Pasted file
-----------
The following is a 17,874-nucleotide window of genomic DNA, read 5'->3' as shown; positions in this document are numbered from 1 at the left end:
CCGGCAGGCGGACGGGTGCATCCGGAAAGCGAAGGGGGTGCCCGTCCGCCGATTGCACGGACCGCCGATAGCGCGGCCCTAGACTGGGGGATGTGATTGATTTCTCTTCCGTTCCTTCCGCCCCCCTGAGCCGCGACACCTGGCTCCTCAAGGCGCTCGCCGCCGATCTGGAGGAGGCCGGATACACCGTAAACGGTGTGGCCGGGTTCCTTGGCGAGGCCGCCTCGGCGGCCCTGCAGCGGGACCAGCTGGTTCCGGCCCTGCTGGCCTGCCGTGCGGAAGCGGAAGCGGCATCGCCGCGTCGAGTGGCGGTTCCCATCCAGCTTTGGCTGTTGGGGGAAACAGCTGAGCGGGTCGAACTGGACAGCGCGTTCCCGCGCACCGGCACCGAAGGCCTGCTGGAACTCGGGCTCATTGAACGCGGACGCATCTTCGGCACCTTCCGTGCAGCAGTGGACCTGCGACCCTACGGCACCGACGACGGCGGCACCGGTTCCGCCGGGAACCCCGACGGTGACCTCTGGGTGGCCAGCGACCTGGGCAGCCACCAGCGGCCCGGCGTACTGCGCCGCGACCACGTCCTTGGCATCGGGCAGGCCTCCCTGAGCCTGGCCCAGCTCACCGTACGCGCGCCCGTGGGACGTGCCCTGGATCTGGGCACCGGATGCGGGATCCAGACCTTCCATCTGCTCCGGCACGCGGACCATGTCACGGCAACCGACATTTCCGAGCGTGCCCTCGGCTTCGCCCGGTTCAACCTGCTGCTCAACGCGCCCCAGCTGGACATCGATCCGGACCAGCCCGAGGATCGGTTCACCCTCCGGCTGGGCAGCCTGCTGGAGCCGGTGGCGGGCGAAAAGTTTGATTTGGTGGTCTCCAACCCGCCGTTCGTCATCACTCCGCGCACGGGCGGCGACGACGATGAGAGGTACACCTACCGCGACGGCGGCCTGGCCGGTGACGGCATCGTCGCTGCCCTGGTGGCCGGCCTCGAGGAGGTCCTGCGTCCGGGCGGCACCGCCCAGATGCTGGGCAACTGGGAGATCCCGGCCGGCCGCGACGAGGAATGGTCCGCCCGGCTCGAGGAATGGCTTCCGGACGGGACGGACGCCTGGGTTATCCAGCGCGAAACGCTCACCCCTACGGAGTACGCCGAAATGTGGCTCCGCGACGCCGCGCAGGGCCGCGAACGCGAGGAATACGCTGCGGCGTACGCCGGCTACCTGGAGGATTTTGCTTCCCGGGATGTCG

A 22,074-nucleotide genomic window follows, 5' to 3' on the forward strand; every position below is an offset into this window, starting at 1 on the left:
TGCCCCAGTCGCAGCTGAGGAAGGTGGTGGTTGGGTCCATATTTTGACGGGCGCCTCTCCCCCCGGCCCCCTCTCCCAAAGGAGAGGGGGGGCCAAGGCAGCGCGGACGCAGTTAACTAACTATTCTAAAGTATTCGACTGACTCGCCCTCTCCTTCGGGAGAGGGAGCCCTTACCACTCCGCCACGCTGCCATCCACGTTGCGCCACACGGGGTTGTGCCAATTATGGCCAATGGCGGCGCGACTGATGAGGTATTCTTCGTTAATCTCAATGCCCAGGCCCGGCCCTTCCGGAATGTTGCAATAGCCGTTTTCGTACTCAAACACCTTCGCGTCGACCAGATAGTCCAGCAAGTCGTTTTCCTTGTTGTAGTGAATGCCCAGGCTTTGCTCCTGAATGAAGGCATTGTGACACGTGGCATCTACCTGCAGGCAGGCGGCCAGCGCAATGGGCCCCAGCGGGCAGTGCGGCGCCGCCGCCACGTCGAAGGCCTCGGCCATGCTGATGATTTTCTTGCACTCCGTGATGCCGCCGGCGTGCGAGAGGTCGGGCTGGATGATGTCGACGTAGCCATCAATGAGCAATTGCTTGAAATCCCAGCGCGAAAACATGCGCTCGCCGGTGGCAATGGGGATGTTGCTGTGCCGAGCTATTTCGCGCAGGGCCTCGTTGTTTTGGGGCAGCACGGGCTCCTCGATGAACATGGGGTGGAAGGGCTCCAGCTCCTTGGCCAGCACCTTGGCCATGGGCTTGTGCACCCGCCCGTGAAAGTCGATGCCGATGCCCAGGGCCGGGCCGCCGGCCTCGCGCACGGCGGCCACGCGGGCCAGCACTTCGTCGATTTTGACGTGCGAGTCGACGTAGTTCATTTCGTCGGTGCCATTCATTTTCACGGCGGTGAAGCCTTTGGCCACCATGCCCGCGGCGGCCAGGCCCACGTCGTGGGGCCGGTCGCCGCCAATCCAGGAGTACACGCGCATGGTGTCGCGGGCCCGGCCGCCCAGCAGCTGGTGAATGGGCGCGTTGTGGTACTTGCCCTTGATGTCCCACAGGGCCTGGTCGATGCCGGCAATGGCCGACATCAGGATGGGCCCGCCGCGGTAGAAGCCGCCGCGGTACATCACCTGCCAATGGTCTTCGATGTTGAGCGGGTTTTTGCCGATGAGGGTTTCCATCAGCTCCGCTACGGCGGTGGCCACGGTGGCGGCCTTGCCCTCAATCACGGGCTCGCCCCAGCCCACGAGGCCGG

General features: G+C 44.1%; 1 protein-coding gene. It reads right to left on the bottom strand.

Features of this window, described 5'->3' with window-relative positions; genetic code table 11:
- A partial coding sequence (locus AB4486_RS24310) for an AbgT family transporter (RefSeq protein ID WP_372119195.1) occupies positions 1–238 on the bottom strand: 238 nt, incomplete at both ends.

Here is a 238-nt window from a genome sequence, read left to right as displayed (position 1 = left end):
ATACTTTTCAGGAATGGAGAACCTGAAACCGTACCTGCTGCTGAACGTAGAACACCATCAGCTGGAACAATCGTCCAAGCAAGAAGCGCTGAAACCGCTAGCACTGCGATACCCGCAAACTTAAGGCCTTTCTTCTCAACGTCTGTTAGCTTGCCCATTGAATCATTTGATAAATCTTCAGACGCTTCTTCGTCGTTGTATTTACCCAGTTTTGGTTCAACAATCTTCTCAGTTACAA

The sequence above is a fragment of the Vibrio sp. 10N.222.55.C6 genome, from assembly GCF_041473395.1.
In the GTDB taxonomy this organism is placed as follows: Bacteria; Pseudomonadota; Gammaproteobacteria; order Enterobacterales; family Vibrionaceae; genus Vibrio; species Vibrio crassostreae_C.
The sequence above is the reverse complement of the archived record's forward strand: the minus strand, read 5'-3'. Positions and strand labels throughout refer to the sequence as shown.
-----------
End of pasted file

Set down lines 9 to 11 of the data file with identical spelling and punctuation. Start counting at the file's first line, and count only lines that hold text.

ATACTTTTCAGGAATGGAGAACCTGAAACCGTACCTGCTGCTGAACGTAGAACACCATCAGCTGGAACAATCGTCCAAGCAAGAAGCGCTGAAACCGCTAGCACTGCGATACCCGCAAACTTAAGGCCTTTCTTCTCAACGTCTGTTAGCTTGCCCATTGAATCATTTGATAAATCTTCAGACGCTTCTTCGTCGTTGTATTTACCCAGTTTTGGTTCAACAATCTTCTCAGTTACAA

The sequence above is a fragment of the Vibrio sp. 10N.222.55.C6 genome, from assembly GCF_041473395.1.
In the GTDB taxonomy this organism is placed as follows: Bacteria; Pseudomonadota; Gammaproteobacteria; order Enterobacterales; family Vibrionaceae; genus Vibrio; species Vibrio crassostreae_C.